When my kids were younger I used to love to read them books. One of our particular favorites was If You Give a Pig a Pancake byin which the little pig comes up with all sorts of creative things he may have to do if you will be so kind as to give him some pancakes.
In our world, pancakes are pretty easy to come by. You can find them pre-made in the frozen foods section, make them from a boxed mix, or even (if you are feeling adventurous!) grab the flour and sugar from the pantry and start them from scratch. What could be simpler than that, right? Did you ever stop to think how much harder it would be to make a pancake if you had to grow your own grains? If you give a pig a pancake, will he ever learn to start growing grains and make them himself?
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If you give a pig a pancake, he’ll never grow one of his own
When I was growing up, we were taught that grains made up the base of the food pyramid. I think they have some fancy new guidelines in place nowadays but the idea remains the same…the majority of our caloric intake should come from whole grains. While it may be easy enough for us to grow our own tomatoes and apples in our backyard, growing our own wheat, rice, or oats is another story completely.
Ever since World War 2, small farms have been put out of business, bought out, and otherwise shut down. We are now dependent on large scale agribusiness farms for the production of our most basic food source: grains! Have you ever gone to a local farmer’s market and found a small farmer selling their own wheat? Personally, I have never come across this!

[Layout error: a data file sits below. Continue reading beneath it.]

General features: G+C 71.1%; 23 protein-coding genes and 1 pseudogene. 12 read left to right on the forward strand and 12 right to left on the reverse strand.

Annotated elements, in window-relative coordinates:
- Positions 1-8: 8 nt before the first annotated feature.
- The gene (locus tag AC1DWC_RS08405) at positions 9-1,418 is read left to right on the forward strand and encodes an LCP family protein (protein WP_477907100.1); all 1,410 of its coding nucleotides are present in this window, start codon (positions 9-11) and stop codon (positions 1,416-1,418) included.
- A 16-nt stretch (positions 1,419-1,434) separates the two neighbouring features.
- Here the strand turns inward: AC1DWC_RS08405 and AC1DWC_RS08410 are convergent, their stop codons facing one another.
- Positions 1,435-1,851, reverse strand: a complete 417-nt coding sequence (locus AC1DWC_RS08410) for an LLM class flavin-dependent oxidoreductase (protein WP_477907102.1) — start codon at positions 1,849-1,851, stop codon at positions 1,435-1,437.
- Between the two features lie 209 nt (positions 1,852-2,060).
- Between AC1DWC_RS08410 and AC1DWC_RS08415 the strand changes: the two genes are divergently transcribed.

Think About This: According to NationMaster, the United States grows approximately 63,590 thousand metric tons of WHEAT in a year, not to mention how much corn, rice, oatmeal, etc are also grown here in the US. Where would we be if there was a mass failure in the transportation system of this country or if a wheat disease (of which there are hundreds!) wiped out the entire crop?
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Growing our own grains is not something I have personally ever considered but the idea of being dependent on large scale farms is terrifying! Once you start to really look deeper into the politics of farm subsidies, biofuels, and genetically modified crops, it starts to get even more worrisome! The agricultural policy of the United States has some major problems but I’m not so sure I see this getting the attention it deserves from the upcoming political cabinet!
If you DO have a little bit of extra land and are considering which crops to grow this spring, you might want to consider these grains. Then, maybe you can proudly show off the pancakes you grew all by yourself!
- Corn: By far the easiest of the grain crops to grow. It is relatively easy to grow on a small scale but the resulting crop is rather low in protein content.
- Wheat: Harder than corn to grow but easier than many others. Definitely one of the most versatile grains.
- Oats: There are hull-less varieties that are easier to process and are easier for the small farmer to grow. Can be used for both human and animal food and were once grown as a cover crop for strawberries.
- Buckwheat: It can be planted in early summer and the fall flowers are an excellent source of nectar for honeybees. It is high in lysine, an amino acid that other grains lack
If you are looking for a good source of seeds, check out the Sustainable Seed Company!
Will YOU be growing grains when spring arrives?
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Diane has a Bachelor’s degree in Microbiology with a Minor in Health Management and Policy. She spent many years working in cancer research, academics, and biotechnology. Concern over the growing incidence of human disease and the birth of her children led her to begin living a more natural life. She quickly realized that the information she was learning along the way could be beneficial to many others and started blogging as a way to share this knowledge with others. While passionate about health and the environment she can’t quite give up her favorite Cheetos and Diet Coke! Learn more about her HERE.